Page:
Cute American Kids watching Fourth of July ParadeCall and Reminisce. If you aren’t able to carry out your normal family traditions, call and reminisce about what you have done in the years past. Take it one step further by writing down your 4th of July memories and make it into a keepsake for you and your loved one(s).

Just remember that the biggest thing for people facing tough times, especially around holidays, is that they know you are here for them and that they are cared for.

Firework and bokeh lights at night in the colors of the flag from the united states of america (blue, white and red)Resources
https://www.history.com/topics/american-revolution/american-revolution-history
https://www.timeanddate.com/holidays/us/independence-day

Click to access ltcoutdoor.pdf

Advertisements
Posted on Leave a comment

Why I Don’t Hate COVID 19

Written By Kelly Klund, LPN
Resource Nurse, Empira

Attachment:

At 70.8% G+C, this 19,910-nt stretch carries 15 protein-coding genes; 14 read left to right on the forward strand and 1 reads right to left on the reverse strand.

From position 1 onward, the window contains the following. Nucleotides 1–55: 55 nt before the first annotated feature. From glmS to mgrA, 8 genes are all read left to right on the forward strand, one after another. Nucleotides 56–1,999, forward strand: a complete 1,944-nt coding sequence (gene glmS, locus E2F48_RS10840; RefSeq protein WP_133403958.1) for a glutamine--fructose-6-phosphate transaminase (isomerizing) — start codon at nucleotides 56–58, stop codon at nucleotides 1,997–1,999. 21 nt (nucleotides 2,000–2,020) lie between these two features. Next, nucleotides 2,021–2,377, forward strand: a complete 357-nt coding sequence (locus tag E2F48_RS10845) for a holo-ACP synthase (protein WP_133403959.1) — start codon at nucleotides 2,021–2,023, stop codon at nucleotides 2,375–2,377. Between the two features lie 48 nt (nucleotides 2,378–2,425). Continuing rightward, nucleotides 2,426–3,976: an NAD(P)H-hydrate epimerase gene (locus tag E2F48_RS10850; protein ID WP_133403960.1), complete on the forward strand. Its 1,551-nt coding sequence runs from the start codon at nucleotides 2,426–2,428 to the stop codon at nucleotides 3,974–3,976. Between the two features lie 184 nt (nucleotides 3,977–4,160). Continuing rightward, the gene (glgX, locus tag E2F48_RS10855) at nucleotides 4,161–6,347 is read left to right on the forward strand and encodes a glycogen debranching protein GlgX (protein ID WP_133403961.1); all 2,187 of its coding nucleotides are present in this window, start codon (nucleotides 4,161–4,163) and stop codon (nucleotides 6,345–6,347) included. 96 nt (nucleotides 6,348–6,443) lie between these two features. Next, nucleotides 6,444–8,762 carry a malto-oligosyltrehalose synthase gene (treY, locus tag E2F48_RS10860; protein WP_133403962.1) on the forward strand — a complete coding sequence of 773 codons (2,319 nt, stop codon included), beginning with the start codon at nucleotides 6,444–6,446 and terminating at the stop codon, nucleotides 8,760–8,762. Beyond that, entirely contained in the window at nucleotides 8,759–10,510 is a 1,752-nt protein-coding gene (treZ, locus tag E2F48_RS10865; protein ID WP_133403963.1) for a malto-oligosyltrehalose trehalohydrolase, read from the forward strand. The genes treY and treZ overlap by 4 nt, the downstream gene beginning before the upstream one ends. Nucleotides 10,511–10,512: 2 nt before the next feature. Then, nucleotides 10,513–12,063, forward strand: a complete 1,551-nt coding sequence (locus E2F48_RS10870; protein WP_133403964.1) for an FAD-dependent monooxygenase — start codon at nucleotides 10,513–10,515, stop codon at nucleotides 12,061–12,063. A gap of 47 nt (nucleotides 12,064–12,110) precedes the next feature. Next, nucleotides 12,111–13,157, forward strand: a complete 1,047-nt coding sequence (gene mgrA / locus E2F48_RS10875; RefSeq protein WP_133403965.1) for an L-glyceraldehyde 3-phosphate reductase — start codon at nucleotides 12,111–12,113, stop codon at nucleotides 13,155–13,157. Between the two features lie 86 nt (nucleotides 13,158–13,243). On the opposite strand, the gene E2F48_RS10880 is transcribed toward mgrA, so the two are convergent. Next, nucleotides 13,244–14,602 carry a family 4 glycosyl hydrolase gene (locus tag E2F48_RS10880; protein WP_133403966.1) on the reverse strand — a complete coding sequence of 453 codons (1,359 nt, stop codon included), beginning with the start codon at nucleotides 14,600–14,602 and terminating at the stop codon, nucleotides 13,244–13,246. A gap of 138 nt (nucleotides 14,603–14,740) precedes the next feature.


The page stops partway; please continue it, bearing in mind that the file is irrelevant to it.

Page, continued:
Now that I have your attention let me explain.


I do hate that people are dying. I do hate that people are sick. I do hate that people are separated from their families. I do hate that people are losing their jobs. I do hate that our economy is crashing. I do hate that we don’t have a perfect health care infrastructure. I do hate that small businesses are suffering and some may not survive, and I do hate that our children’s education has been disrupted.

Where there is tragedy there is also triumph, and somewhere on the other end of this unprecedented time we will see that there may be things that are better because of what we have been through.

I think about the poem “I miss September 12th” by Elizabeth Gray.